Establishing a perimeter in an emergency environment and using cards to verify identities of first responders, law enforcement and emergency workers is the kind of dream that a number of vendors and government agencies have had. It has never been an easy task, with agencies issuing different cards and often no time available to do the kind of on-site integration and systems work needed to make a variety of systems communicate with each other.
However, it seems, that vision for a card-based access control system in an emergency situation (or even in an event setting) is moving closer to fruition. HID Global and Secure Network Systems (SNS) reported this week about the two companies' involvement in a test of a card- and reader-driven demonstration called Summer Breeze involving the Department of Homeland Security and Department of Defense.
According to a report from SNS and HID, the test involved cross-vendor support, reading cards designed to provide information on the responder's role and other relevant information. SNS put the technology to the test at a location involving the Colorado State Patrol. SNS uses HID's MultiCLASS technology as part of its NIMS-IMPACT system, which is a converged physical/logical access control system.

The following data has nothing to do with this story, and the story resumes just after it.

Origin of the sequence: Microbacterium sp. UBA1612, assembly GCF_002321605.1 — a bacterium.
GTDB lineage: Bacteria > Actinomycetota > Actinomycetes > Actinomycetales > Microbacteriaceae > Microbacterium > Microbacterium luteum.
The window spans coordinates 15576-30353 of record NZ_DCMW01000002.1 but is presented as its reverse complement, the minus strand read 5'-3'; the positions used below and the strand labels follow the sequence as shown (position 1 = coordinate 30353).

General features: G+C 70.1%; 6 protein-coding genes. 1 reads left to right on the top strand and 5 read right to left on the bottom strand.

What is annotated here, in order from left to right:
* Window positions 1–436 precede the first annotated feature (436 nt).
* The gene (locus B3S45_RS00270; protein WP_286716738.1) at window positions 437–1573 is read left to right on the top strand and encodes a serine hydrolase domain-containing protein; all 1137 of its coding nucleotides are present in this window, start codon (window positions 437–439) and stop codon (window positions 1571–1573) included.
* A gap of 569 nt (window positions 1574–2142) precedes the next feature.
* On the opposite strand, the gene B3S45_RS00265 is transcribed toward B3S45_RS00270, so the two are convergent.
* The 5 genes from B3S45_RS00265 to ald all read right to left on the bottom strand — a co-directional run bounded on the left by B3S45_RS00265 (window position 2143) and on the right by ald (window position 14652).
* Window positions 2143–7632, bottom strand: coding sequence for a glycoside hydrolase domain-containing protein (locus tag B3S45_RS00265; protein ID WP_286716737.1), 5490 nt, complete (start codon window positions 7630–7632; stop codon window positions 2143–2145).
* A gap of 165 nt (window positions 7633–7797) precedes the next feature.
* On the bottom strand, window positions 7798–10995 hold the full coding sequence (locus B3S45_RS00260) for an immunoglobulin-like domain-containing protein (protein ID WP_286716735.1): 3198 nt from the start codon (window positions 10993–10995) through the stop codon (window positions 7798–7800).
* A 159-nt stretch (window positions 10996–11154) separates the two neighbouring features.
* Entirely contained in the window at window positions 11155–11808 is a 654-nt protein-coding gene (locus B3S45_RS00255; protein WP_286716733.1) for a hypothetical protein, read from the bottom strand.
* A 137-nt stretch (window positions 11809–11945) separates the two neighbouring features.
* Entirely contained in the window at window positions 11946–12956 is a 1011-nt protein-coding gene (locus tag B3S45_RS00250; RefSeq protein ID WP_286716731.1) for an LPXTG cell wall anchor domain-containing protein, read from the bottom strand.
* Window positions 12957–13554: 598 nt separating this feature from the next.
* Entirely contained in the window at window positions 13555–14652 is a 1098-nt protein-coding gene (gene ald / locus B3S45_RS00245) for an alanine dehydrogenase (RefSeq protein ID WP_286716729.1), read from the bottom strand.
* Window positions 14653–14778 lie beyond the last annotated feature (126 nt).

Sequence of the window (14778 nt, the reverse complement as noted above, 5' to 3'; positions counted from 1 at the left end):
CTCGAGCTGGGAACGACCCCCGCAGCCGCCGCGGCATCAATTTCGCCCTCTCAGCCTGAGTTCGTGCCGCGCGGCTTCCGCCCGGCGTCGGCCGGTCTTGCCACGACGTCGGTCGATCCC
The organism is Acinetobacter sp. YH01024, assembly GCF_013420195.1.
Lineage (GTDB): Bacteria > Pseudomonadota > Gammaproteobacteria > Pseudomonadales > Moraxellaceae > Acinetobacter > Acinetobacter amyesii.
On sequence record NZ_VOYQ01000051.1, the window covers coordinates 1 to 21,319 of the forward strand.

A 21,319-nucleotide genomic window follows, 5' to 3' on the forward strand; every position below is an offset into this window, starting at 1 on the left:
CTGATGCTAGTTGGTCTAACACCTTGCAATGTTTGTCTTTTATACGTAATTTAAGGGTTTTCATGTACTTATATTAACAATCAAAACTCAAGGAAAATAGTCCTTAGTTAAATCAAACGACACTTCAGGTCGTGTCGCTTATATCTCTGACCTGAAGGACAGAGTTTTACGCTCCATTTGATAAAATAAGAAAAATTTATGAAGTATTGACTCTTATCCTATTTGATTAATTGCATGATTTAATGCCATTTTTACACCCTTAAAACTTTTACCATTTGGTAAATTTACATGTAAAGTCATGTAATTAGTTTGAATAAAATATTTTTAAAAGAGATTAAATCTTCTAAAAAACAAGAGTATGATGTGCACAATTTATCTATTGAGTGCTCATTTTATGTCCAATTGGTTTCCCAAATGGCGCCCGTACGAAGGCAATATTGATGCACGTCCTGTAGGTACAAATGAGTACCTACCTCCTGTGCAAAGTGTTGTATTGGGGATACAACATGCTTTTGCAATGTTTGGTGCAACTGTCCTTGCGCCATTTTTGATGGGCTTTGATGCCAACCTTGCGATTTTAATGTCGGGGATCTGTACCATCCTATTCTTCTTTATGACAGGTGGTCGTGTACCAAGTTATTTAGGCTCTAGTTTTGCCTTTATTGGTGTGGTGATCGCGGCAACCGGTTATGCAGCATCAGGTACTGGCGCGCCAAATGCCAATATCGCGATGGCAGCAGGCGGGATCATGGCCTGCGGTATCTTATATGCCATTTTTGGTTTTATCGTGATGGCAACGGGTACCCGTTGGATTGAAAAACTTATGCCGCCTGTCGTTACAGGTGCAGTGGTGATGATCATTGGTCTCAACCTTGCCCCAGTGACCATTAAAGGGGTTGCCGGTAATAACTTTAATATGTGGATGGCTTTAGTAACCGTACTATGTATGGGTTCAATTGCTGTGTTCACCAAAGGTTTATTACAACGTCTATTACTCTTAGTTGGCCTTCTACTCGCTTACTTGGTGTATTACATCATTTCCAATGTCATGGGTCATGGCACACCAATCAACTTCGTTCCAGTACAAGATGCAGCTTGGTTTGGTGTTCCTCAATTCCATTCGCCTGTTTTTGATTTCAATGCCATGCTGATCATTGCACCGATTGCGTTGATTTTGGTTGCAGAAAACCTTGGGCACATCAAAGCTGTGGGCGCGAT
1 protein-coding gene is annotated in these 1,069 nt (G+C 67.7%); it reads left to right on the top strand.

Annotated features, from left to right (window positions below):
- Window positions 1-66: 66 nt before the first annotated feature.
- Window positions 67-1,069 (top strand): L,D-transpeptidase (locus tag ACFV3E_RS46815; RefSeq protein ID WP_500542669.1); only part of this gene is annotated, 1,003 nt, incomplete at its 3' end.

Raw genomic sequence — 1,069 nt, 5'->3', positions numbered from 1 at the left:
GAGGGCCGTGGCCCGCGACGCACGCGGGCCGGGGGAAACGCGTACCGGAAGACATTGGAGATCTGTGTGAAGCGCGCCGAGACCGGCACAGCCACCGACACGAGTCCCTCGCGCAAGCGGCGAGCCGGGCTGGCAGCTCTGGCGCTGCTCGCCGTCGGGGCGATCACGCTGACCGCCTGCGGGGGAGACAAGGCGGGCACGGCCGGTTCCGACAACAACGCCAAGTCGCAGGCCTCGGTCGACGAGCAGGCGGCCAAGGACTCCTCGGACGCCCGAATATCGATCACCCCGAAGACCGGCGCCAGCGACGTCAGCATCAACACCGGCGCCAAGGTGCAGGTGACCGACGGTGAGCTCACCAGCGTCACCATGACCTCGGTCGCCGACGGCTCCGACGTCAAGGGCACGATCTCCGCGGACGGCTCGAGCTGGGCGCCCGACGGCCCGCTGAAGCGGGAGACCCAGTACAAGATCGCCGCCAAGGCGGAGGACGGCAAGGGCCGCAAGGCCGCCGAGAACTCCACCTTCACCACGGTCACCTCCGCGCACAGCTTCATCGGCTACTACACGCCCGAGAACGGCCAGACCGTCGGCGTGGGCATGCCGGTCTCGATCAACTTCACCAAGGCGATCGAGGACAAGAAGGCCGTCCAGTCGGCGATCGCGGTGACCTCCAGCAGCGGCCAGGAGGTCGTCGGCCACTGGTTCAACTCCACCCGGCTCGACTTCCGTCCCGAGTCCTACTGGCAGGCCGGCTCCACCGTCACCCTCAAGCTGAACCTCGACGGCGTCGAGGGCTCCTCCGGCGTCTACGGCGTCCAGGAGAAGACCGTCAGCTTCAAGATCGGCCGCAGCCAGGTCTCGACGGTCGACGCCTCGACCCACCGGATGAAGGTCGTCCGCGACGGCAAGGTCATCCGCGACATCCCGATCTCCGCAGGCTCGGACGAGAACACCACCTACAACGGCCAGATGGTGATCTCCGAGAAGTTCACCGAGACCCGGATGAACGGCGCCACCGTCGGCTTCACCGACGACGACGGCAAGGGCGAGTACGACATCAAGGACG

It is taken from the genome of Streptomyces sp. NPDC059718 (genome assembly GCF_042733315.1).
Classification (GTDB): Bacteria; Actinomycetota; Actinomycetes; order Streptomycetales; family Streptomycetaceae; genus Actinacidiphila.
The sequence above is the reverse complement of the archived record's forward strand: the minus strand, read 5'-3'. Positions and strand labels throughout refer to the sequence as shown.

While the demonstration was not without hiccups with some handheld readers used during this widespread "Summer Breeze" emergency operations test, the demonstration largely proved the ability to do cross-platform card reading and data acquisition. A number of vendors took part in the demonstration.
"The focus of this demonstration was to test the ability of several different vendor products to see if they could read different card formats. By the end of the day, this goal was successfully achieved by the Colorado North Central Region using the NIMS-IMPACT mobile product family", said Captain Craig Meyer, Regional Credentialing Coordinator for the Colorado North Central Region. "Plus having a mobile system means a perimeter can be quickly relocated if a plume or wildfire takes an unexpected turn."
According to SNS and HID, mobile emergency environments present unique challenges for access control, including outdoor environments, humidity, even chemical washes. The NIMS-IMPACT system is designed to take advantage of portability, and rather than using access points manned by guards with handheld readers, the system uses standard readers designed to be positioned on site without the need for full-time staffing. The NIMS-IMPACT system is designed to integrate also with hazard detection systems (such as gas/plume detectors) and with video surveillance.